Friday, February 23, 2007

For Clinton, New Wealth In Speeches -

For Clinton, New Wealth In Speeches - "Last year, one of his most lucrative since he left the presidency, Clinton earned $9 million to $10 million on the lecture circuit. He averaged almost a speech a day -- 352 for the year -- but only about 20 percent were for personal income. The others were given for no fee or for donations to the William J. Clinton Foundation, the nonprofit group he founded to pursue causes such as the fight against AIDS."

The Advocate - 3 chapters of United Way to combine

The Advocate - 3 chapters of United Way to combine: "STAMFORD - Three United Way chapters, including Stamford's, will merge in the next four months to stay competitive in a tough fundraising climate, chapter officials said yesterday.

The new regional organization will be called the United Way of Western Connecticut, said June Renzulli, president and chief executive officer of the United Way of Northern Fairfield County in Danbury. That chapter will merge with the United Way of Stamford and the Housatonic/Shepaug United Way in New Milford by July, she said." U.S.-Mega-Gifts Flow as Stanford, Columbia Press $4-Billion Drives U.S.: "Mega-Gifts Flow as Stanford, Columbia Press $4-Billion Drives

By Matthew Keenan

Feb. 23 (Bloomberg) -- U.S. universities led by Stanford, Columbia and Cornell are increasingly pushing their fund-raising targets past the $1 billion mark -- sometimes way past."

GQ Hopes to Make the ‘G’ Stand for Generosity - New York Times

GQ Hopes to Make the ‘G’ Stand for Generosity - New York Times: "To help commemorate its 50th anniversary this year, GQ magazine is starting a charitable project called the Gentlemen’s Fund. The initiative is centered on a Web site that is planned to go live today, It will also involve the GQ Mobile text-messaging service and events at stores like Saks Fifth Avenue."

Rethinking Nonprofits -- Thursday, Feb. 22, 2007 -- Page 1 -- TIME

Rethinking Nonprofits -- Thursday, Feb. 22, 2007 -- Page 1 -- TIME: "Leu, 37, was anything but alone in her frustration with how traditional nonprofits are run. Too many charities cling to an outmoded mission statement, are slow to give volunteers assignments that excite them and perhaps shun older helpers. After enough vexation, 'people throw up their hands and just say they'll start their own,' says Marc Freedman, founder of Civic Ventures, which helps retirees find rewarding work and volunteer opportunities."

Thursday, February 22, 2007 | Local News-Small colleges' alumni give more freely | Local News: "WASHINGTON -- Some small liberal arts colleges such as Cornell College are better than state universities like the University of Iowa in getting a higher percentage of alumni to give.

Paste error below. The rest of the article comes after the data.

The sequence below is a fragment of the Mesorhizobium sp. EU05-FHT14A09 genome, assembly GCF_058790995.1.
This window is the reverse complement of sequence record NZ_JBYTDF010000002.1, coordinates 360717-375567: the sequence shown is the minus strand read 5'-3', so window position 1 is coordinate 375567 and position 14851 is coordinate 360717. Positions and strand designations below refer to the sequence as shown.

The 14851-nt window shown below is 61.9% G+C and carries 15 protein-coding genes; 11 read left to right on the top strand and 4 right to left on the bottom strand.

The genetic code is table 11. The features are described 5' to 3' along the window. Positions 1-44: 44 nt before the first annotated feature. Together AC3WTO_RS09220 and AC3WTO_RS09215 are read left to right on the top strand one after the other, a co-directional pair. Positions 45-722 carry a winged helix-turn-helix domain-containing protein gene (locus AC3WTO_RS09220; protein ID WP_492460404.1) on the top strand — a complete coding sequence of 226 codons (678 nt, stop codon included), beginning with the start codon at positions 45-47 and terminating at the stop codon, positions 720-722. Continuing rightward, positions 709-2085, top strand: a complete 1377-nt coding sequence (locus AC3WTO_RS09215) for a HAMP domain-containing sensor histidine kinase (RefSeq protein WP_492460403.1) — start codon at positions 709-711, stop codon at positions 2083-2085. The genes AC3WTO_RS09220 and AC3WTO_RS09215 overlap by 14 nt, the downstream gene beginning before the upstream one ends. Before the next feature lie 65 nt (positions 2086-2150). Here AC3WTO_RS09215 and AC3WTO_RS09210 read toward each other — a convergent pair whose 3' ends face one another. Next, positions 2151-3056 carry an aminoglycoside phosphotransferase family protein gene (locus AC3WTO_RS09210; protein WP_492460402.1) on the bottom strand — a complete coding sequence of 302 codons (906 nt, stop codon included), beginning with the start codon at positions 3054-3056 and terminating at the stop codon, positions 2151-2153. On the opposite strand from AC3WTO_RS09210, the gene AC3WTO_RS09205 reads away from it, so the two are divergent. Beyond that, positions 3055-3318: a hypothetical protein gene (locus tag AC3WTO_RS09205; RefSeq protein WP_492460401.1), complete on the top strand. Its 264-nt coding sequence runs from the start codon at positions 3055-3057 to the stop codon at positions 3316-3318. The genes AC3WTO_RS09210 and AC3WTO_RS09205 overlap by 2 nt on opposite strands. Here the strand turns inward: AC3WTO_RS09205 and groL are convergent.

Still, UI raised $102 million last year, more than any other school in the state, a survey released Wednesday shows.

Alumni who attended smaller, private colleges where kinship with classmates and campus lingers long after graduation and philanthropy is a century-old tradition, are generally more willing to give to their alma maters than those at Ivy League schools and large state universities, the survey found."


The Resource Alliance (formerly known as The International Fund Raising Group): "ecently, I was lucky enough to be asked to give a class on trends in fundraising to a class of fresh-faced university students in Paris. Standing there before rows of tiered benches full of 20 year olds, talking cycles, pyramids and other such jargon, got me thinking. In France, as in much of southern and eastern Europe, five years ago fundraising was an unknown quantity to all except a handful of professionals. Now it was being taught in university. What a remarkable transition"

Wednesday, February 21, 2007

This Time Around, Crowd Is With Him -

This Time Around, Crowd Is With Him - "According to Arenas, the stunt was the result of a dare by Shaquille O'Neal, who has to donate between $50,000 and $100,000 to a charity of Arenas's choice.

'I was nervous,' Arenas said. 'I was like, 'If I miss this and get hurt, I'm in trouble.' '"

Future Leaders in Philanthropy: The Leadership Promise of Junior Boards: Part II of II

More from FLIP on Junior Boards( We occasionally highlight other blogs that we find interesting)

Future Leaders in Philanthropy: The Leadership Promise of Junior Boards: Part II of II: "The Leadership Promise of Junior Boards: Part II of II

In Part I of our article we gave you some tools to assess your involvement on a junior board. If you’ve made the decision to serve, here are some best practices to help you make the most of your experience:

* Remember who you are serving. The junior board exists to complement and support a nonprofit organization that is addressing some issue or injustice. Keep in mind that you are part of a bigger effort to help society in some way. This is an honor!"

Students eat a burrito and run a mile for charity

Students eat a burrito and run a mile for charity: "One guy ate an entire burrito in 51 seconds. Another ate 10 McDonald’s hamburgers in one sitting to stretch his stomach capacity.